It should be noted that the Maryland Republican Party has done the heavy lifting to back MBC, and while they are (rightly) critical of Jim’s tax-and-spend voting record, they are really trying to pin a particular bill sponsorship on him – the infamous “Overdose and Infectious Disease Prevention Supervised Drug Consumption Facility Program” known as Senate Bill 288. Jim must have known it was bad news because he was for it before he was against it. This bill, though, was an extension of a 2016 needle exchange bill (SB97) that Mathias voted for and MBC opposed. Even earlier, Mathias voted for a measure eliminating a “one for one” restriction on a long-standing Baltimore City needle exchange program.

Moreso than the record, though, the MDGOP is using the endorsements of three noted individuals and a photo Mathias probably wishes he never stood for. Then again, Jim’s voting record would make Ben Jealous proud.

The MDGOP keeps touting the Hogan endorsement of MBC, but has more recently sent out letters of recommendation from First District Congressman Andy Harris, who called MBC “an authentic, dependable leader who shares our values and will do what’s best for our community,” and Mathias’s predecessor, former Senator Lowell Stoltzfus from Somerset County. Wrote Stoltzfus in part:

I’ve stayed out of State elections since my retirement in 2011 but I feel obligated to make an exception because of a recent negative mailing by the Senate Democrat Caucus in support of Jim Mathias.

The mailing ridiculed Mary Beth Carozza as a “Washington insider” and labeled her negatively because she has worked for the federal government.

Here’s what they didn’t tell you.

Stoltzfus goes on to relate that MBC was on the job at the Pentagon on 9/11, and conducted herself in such an exemplary manner after American Airlines Flight 77 crashed into the building that she received the Secretary of Defense’s Medal for Outstanding Public Service.

Out of the five mailers I’ve received on MBC’s behalf, 2 1/2 were positive toward her and 2 1/2 negative toward Jim Mathias – well, more specifically, his voting record and/or tying him to locally unpopular Democrats like Ben Jealous or Martin O’Malley.

That’s a stark contrast to the Mathias side having 10 out of 12 mailers be negative toward his opponent, with only a few referring to specific votes. They’re obviously hoping voters fail to understand there’s a bit of a difference between being a Congressional staffer and an Executive branch appointee, the latter of which is much of what comprises the Swamp. MBC did a little of both, but more of the time was spent working in Congress and not being a holdover of the previous administration causing headaches for the new boss.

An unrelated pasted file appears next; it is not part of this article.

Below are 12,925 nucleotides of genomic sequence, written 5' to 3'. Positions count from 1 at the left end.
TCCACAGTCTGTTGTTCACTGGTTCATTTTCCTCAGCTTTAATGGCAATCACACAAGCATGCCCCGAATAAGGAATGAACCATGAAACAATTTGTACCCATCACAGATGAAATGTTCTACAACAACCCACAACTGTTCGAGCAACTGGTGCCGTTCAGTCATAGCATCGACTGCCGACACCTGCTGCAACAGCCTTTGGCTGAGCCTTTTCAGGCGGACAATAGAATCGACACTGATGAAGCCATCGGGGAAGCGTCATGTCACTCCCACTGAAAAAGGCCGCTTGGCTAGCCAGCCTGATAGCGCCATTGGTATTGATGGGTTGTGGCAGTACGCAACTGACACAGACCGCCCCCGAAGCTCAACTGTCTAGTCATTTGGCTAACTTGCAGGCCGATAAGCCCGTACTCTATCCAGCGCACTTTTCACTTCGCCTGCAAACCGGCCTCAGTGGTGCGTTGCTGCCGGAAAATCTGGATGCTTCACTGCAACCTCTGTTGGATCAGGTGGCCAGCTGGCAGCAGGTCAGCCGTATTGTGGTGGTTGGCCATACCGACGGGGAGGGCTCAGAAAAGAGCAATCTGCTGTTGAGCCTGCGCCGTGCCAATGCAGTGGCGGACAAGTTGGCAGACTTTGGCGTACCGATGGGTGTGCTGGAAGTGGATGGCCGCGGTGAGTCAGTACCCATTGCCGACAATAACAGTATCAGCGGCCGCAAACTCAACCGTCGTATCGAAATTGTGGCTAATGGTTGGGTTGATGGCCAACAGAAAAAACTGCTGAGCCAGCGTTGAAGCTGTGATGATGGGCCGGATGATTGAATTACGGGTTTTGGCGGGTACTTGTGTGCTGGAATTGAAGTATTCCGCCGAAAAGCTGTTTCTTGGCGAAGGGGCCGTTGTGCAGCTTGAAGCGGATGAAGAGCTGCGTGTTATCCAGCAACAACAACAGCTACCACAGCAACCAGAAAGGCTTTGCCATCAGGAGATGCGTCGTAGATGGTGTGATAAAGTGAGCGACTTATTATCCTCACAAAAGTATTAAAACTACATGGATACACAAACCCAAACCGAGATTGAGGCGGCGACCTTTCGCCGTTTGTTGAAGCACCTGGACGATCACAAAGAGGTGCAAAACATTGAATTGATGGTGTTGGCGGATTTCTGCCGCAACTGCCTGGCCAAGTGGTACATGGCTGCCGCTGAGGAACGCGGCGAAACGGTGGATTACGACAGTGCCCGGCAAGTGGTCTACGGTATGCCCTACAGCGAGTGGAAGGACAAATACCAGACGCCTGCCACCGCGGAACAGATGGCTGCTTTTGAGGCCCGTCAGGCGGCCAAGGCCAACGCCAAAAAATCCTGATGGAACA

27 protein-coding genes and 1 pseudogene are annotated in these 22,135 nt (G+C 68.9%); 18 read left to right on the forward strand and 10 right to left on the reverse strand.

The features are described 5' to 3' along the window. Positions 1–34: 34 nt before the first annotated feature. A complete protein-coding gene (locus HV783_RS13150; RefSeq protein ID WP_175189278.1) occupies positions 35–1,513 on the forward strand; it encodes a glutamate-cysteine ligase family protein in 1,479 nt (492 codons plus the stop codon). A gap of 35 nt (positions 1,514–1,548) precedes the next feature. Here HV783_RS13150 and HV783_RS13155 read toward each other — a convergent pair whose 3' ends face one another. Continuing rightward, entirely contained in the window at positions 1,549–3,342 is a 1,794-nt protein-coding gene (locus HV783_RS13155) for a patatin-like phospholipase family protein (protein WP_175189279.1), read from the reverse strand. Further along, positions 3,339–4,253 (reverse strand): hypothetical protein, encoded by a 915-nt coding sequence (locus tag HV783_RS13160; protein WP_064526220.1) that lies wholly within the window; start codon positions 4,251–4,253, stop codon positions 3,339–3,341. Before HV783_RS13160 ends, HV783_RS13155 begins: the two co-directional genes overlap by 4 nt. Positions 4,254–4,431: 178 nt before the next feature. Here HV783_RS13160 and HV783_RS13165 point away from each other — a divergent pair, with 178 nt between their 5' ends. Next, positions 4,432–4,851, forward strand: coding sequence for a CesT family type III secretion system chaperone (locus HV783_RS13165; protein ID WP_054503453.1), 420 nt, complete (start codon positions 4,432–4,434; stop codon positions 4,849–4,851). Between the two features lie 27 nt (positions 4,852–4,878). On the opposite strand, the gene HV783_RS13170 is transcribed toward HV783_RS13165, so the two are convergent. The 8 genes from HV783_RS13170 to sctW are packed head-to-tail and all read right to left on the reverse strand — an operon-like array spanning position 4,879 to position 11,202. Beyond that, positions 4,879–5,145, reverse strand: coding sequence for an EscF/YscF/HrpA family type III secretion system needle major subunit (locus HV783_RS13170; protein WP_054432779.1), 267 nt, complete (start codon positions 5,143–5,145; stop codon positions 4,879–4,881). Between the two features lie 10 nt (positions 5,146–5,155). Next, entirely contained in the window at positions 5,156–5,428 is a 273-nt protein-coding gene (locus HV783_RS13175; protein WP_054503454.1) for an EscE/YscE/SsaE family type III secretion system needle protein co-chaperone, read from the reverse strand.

To be so negative at this late juncture most likely means the incumbent (or, to be more candid, his special-interest backers) are worried. They have only one more recourse, and it’s going to be interesting to see if they fire that last bullet in the chamber before it’s all said and done. I know one thing, if nothing else: Annapolis Democrats are all about maintaining power by whatever means necessary, principles be damned. So I won’t be surprised if there’s one more special mailing from the Mike Miller swamp in Annapolis.

2018 Wicomico County Lincoln Day Dinner in pictures and text

As I have often done, I’ll allow the pictures to tell most of the story – at least until the speeches begin.

On Saturday night, a cautiously optimistic Wicomico County Republican Party welcomed our two federal candidates to its fold for its annual Lincoln Day dinner: our current Congressman Andy Harris and a man who hopes to join him on the Senate side of Congress, Tony Campbell.

But there were some other noteworthy things to relate as well, so I’ll begin with this picture.

There were 15 items in this silent auction, with many of them featuring experiences with various local officials. The take was well into four figures from what I saw.

Portrayed as an irregular detachment of a Maryland company, this band provided a musical backdrop – and a bit of controversy.